New System Offers Simplified On-Line Ammonia Monitoring

The US historically uses both groundwater and surface water as a source of drinking water.

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by John Becker adn Michael Strahand

The US historically uses both groundwater and surface water as a source of drinking water. In addition to concerns over the availability of groundwater, there can be significant issues with water quality when groundwater and surface water are mixed. Most surface water treatment plants use chlorine as a disinfectant, while chloramine is often used for the disinfection of groundwater for drinking water.

When groundwater and surface water mix in the distribution system, the chlorine and chloramine disinfectants combine to form a residual substance which contains ammonia, free chlorine and monochloramine. As a result of the increasing combination of surface water and groundwater, it is essential that water treatment plants are able to carry out accurate monitoring of these chemicals in water to avoid any potential health consequences.

Ammonia monitoring has traditionally been undertaken by automated versions of ammonia-selective ion electrodes, but these methods are geared toward laboratory applications. These conventional systems generally use expensive and complex instruments which are difficult to maintain and often require external service contracts.

Technology recently introduced to the water market offers a completely new approach to simultaneous on-line monitoring of chloramines and ammonia which is simpler, cheaper and more stable than conventional monitoring equipment. With this technique, measurement of both ammonia and chloramine can be carried out on one instrument.

The technique has been adopted by Analytical Technology Inc. (ATi) and is incorporated in its new Q45N Dissolved Ammonia Monitor. The system uses reaction chemistry to convert ammonia in a solution to a stable monochloramine compound, equivalent in concentration to the original ammonia level. The chloramine concentration is then measured with a unique amperometric sensor that responds linearly to chloramines while eliminating interface from excess free chlorine in solution.

Much cheaper than conventional monitors, the new technology has the added advantage of allowing direct re-injection of the water withdrawn for monitoring purposes back into the distribution system without the need for discharge to a sewer. Maintenance of the new monitors is simple and can be managed by utility staff. The new Q45N monitor can also be used with ATi’s free chlorine monitor to provide measurement of free chlorine, chloramines, free ammonia and total ammonia.

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The Q45H monitor provides reagent-free measurements of free chorine in water and wastewater applications.
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The Q45N system consists of a wall mounted chemistry system and an electronic display and alarm package. The chemistry system contains the necessary metering pumps to provide chemical addition to the sample and delivery of the sample to the sensing element. The electronic display and alarm package provides the user interface to the system. Ammonia concentration is displayed on a large format LCD display with secondary display for other operating variables.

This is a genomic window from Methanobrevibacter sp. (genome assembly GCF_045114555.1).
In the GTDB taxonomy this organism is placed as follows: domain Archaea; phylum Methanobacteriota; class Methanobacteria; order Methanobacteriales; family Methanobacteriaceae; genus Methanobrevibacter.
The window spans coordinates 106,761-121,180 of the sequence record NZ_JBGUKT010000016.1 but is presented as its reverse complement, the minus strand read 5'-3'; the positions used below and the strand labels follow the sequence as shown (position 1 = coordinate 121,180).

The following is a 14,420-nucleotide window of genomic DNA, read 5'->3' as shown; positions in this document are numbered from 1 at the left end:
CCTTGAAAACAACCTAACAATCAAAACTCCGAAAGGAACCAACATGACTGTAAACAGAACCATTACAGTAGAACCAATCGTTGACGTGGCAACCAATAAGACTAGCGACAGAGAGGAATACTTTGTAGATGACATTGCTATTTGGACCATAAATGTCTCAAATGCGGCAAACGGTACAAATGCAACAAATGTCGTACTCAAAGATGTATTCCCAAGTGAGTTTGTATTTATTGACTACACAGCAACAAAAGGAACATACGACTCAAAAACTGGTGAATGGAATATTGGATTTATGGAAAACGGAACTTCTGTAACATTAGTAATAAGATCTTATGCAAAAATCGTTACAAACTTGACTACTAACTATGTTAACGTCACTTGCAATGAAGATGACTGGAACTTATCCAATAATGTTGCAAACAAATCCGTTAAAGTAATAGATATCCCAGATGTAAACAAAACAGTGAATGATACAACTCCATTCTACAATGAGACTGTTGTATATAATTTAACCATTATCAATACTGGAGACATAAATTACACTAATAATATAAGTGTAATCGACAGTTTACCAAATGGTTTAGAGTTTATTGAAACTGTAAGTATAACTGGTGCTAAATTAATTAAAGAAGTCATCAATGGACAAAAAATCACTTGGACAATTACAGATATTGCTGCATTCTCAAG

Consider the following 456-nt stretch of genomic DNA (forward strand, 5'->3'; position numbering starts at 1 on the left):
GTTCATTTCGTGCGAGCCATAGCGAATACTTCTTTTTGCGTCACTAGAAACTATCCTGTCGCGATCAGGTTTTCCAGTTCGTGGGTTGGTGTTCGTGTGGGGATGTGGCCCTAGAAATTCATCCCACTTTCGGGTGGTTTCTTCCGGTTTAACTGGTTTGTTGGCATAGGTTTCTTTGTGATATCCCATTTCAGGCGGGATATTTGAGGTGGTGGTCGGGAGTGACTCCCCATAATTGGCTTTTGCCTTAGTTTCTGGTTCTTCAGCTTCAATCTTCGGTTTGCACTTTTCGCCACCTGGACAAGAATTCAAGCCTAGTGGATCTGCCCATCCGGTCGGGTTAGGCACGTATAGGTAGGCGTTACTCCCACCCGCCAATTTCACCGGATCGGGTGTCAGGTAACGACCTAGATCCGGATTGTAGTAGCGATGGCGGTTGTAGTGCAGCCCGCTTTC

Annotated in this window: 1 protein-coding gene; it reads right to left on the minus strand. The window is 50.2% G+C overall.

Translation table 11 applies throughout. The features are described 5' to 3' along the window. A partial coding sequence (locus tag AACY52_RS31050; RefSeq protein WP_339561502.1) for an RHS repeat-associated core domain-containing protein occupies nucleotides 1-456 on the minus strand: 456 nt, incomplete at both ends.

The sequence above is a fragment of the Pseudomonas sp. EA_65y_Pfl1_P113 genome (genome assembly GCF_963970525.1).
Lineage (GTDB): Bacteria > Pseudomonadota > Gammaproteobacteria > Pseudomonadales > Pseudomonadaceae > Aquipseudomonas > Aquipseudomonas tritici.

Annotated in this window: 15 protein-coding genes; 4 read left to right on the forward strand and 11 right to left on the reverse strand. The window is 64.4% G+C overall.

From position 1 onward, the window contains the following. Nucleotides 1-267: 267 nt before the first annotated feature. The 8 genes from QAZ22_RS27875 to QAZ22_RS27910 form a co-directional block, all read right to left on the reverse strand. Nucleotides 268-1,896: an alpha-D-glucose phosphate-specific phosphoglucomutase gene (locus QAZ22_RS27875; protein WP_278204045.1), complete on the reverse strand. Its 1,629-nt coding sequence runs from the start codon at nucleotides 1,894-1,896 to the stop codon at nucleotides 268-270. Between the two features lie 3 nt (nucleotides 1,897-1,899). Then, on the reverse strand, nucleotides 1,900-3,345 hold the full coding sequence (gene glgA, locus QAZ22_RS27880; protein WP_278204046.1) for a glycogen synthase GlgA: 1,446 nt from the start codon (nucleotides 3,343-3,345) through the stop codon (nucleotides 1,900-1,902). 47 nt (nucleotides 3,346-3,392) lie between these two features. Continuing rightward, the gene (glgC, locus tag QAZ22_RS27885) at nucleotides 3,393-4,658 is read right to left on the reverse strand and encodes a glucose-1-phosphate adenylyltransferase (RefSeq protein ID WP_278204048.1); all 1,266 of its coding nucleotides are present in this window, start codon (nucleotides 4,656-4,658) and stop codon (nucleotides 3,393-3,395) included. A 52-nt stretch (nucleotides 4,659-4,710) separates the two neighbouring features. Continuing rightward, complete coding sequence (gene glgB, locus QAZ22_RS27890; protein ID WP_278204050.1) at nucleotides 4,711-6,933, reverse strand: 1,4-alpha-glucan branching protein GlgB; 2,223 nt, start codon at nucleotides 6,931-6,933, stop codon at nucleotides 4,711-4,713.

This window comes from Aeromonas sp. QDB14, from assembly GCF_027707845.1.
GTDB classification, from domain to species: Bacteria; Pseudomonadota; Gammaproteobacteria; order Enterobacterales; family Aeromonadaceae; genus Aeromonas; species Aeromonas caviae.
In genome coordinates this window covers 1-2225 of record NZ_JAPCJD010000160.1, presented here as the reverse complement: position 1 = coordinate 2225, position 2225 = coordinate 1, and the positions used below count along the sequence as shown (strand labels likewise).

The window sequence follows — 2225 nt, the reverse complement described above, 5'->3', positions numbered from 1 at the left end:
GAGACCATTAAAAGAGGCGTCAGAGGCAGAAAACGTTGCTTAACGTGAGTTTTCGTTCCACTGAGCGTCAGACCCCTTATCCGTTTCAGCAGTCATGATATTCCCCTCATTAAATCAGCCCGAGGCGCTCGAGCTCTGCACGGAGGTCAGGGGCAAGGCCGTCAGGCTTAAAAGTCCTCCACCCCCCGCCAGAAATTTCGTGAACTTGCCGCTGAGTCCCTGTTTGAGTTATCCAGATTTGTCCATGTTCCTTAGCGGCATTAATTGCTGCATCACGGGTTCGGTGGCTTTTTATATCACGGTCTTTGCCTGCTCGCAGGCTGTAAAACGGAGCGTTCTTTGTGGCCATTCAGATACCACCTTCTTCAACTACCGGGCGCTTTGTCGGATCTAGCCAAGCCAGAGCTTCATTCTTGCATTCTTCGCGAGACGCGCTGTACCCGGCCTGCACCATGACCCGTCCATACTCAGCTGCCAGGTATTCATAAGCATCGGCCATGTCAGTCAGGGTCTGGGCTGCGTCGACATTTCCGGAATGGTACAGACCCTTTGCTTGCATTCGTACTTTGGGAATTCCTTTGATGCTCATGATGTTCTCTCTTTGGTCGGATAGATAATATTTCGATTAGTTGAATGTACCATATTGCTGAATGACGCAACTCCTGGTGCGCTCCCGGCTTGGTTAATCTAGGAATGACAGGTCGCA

Case Study

In 2003 the State of Texas mandated that the amount of groundwater consumed by municipalities should be cut, as aquifers cannot be recharged quickly enough to meet the state’s increasing demand for water. In setting out these groundwater protection goals, the authority specified that wherever possible, surface water should be used instead. Since 2003, 51 districts have adopted water management plans, including a water utility which serves the Houston area.

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The ATi Q45N free ammonia monitor can be combined with the Q45H free and combined chorine monitors to enable measurement of free chlorine, chloramines, free ammonia and total ammonia
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The water utility monitors water on both incoming and outgoing streams in order to determine levels of ammonia, chloramines and free chlorine. One panel of the treatment system contains the Q45FN ammonia monitor and a Q45H/62 free chlorine monitor. Each of the water utility’s sites requires two panels, and each storage facility has a booster system to reinstate the disinfectant level when the two types of water mix, thereby ensuring that drinking water is properly disinfected and free from potentially harmful reagents. By using this technology, the water utility has lowered the overall cost of ammonia monitoring.

About the Authors:

John Becker is President of Analytical Technology Inc. He has a BA in Chemistry from Carleton College, and has more than 25 years of experience with on-line analyzers and their application to the water and wastewater industry. Michael Strahand is General Manager of Analytical Technology Inc. in Europe. He has more than 20 years’ experience with gas and water monitors and is particularly interested in ammonia and chlorine measurement in water and wastewater.

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